Comparing Google Search Console and Google Analytics 4: Metrics That Matter

Google Search Console and Google Analytics 4 are tools that might seem similar; but they have different audiences and abilities, which results in collecting different types of data for your website.

Google Search Console and Google Analytics 4 are free tools that help you in measuring your website performance. Google Search Console mainly shows you how your website is doing in Google. On the other hand, Google Analytics 4 collects data about how users behave on your website.

In this blog, we will give you a complete understanding of how Google Search Console and Google Analytics 4 tools are different from each other.

Overview of Google Search Console and Google Analytics 4

Google Search Console:




Google Search Console is an online service that is offered by Google free of cost. It lets you see keyword ranking, indexing, and performance of your website.

Google Search Console allows you to identify if any crawl errors are preventing your content from appearing in search results. You can check and set the crawl rate and view statistics about where your traffic is landing and where you are getting traffic from.

Google Search Console provides search traffic analytics for all your pages, queries, and geographies. It offers tools and reports to fix indexing problems and request re-indexing of new or updated content.

You can also use the information in Search Console to influence technical decisions for the website and do intense marketing analysis in addition to other Google tools like Analytics, Google Trends, and Google Ads.

Google Search Console gives you valuable insights into the keywords that your website is appearing for. It helps in:

  • Finding valuable keywords with lower ranks
  • Optimizing relevant long-tail keywords
  • Finding competing keywords ranking on multiple URLs

Benefits of Google Search Console:

  • Helps in providing search insights that lead you to assess your site’s visibility in search.
  • Enables you to understand what people are searching for and optimize your content accordingly.
  • Allow you to submit XML sitemaps to Google Search Console that help Google better understand your site’s structure and content.
  • Helps you identify and fix search-related issues, which eventually lead to better search engine rankings and increased organic traffic.

Google Analytics 4:




Google Analytics 4 is a tool that focuses more on providing data about your customer throughout the journey on your website. This will give you an overview of how customers acquired your website, including their level of engagement, monetization, and recognition.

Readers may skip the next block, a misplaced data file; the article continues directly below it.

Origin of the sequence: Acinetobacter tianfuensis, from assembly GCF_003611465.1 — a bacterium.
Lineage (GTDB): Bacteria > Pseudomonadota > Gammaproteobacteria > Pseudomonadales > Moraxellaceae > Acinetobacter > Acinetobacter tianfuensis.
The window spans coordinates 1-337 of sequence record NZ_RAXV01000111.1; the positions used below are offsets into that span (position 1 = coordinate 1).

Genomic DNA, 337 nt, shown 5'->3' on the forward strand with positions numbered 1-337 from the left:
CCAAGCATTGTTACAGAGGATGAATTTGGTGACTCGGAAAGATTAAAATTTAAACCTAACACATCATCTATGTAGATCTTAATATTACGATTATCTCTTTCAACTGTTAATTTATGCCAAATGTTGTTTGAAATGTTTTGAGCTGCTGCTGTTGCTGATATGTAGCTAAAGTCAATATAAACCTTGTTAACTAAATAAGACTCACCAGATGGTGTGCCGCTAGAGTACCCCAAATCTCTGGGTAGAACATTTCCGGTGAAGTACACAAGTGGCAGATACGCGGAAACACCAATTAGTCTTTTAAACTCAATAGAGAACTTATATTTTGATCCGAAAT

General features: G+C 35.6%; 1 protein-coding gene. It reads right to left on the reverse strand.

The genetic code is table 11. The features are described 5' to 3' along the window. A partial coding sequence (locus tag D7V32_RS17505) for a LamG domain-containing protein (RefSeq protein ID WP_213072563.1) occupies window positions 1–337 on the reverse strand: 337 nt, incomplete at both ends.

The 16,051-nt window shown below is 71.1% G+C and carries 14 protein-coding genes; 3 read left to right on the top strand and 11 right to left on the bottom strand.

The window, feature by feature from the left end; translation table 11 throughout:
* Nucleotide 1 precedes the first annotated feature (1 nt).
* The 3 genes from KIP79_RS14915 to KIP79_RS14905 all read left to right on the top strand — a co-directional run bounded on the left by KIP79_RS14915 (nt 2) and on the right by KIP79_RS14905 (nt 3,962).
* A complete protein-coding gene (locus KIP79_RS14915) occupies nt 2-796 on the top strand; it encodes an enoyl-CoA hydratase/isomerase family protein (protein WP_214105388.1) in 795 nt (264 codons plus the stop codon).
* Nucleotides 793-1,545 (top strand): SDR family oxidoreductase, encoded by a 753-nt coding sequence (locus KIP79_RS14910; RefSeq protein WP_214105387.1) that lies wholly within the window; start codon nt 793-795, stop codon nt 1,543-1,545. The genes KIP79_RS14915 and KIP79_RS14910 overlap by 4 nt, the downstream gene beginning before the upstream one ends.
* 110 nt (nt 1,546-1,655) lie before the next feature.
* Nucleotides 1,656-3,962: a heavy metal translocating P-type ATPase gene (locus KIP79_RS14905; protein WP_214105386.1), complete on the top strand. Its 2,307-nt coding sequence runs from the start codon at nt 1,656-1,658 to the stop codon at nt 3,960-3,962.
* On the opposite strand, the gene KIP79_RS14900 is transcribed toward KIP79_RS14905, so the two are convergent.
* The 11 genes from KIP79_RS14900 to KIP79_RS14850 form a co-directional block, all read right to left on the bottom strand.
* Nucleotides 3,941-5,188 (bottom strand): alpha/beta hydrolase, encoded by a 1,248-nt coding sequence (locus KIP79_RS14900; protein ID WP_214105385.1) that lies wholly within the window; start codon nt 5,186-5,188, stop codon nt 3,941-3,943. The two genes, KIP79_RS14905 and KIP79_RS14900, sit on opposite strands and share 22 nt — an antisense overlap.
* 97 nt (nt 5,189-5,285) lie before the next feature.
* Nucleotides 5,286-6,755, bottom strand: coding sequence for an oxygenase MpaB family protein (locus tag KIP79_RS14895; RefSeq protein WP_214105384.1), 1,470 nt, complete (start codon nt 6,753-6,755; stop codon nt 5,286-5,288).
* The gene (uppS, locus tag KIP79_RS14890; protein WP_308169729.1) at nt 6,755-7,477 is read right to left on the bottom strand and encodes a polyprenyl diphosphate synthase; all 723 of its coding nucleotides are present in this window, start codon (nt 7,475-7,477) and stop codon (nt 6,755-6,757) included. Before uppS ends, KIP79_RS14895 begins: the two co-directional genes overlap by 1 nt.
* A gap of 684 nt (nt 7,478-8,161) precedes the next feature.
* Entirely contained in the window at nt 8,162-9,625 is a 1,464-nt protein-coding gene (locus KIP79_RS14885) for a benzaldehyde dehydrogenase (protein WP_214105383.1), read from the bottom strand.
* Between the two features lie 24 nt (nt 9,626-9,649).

Google Analytics 4 is a new aspect that came out as the beta version in 2020. The main reason behind this upgrade is a new shift in consumer behavior and specific changes in online privacy policies.  Previous tools did not give a complete view of the customer journey, which is why Google Analytics came into the market.

This new Google Analytics 4 uses an artificial intelligence-based technology that helps in checking different platform insights and has a privacy-centric approach.

It has a machine-learning approach that will give you useful insights automatically and help you understand your customers across devices and platforms. It is designed more as a privacy-centric that will help you to rely on analytics even company introduces changes internally.

Benefits of Google Analytics:

  • Google Analytics 4 is an expert in event tracking, that allows you to monitor and analyze user interactions such as clicks, views, form submissions, and many more.
  • If the demand for a specific product increases, then Google automatically sends alerts of the trends.
  • Google Analytics 4 allows you to define customer conversion by providing flexibility in tracking specific actions and goals.
  • This tool also includes predictive metrics, which use machine learning to estimate future customer behavior and help you make data-driven decisions.

What Are The Differences Between Google Search Console and Google Analytics 4?

With the above information, you get a clear overview of the basic features of Google Search Console and Google Analytics 4 like background, types of audiences, and purpose. Now let’s have a look at how both tools are different from each other.


In terms of metrics, Google Analytics 4 provides more metrics in comparison to Google Search Console. Their objectives vary from each other.

Google Analytics 4 gives broader insights into the scenario of your website from the inside and what is going on your website.

Some of the important metrics that Google Analytics provides you for user behavior:

  • Users
  • Page views
  • Conversions
  • Events
  • Bounce Rate
  • Revenue
  • Average Engagement Time
  • Target Audience Demographics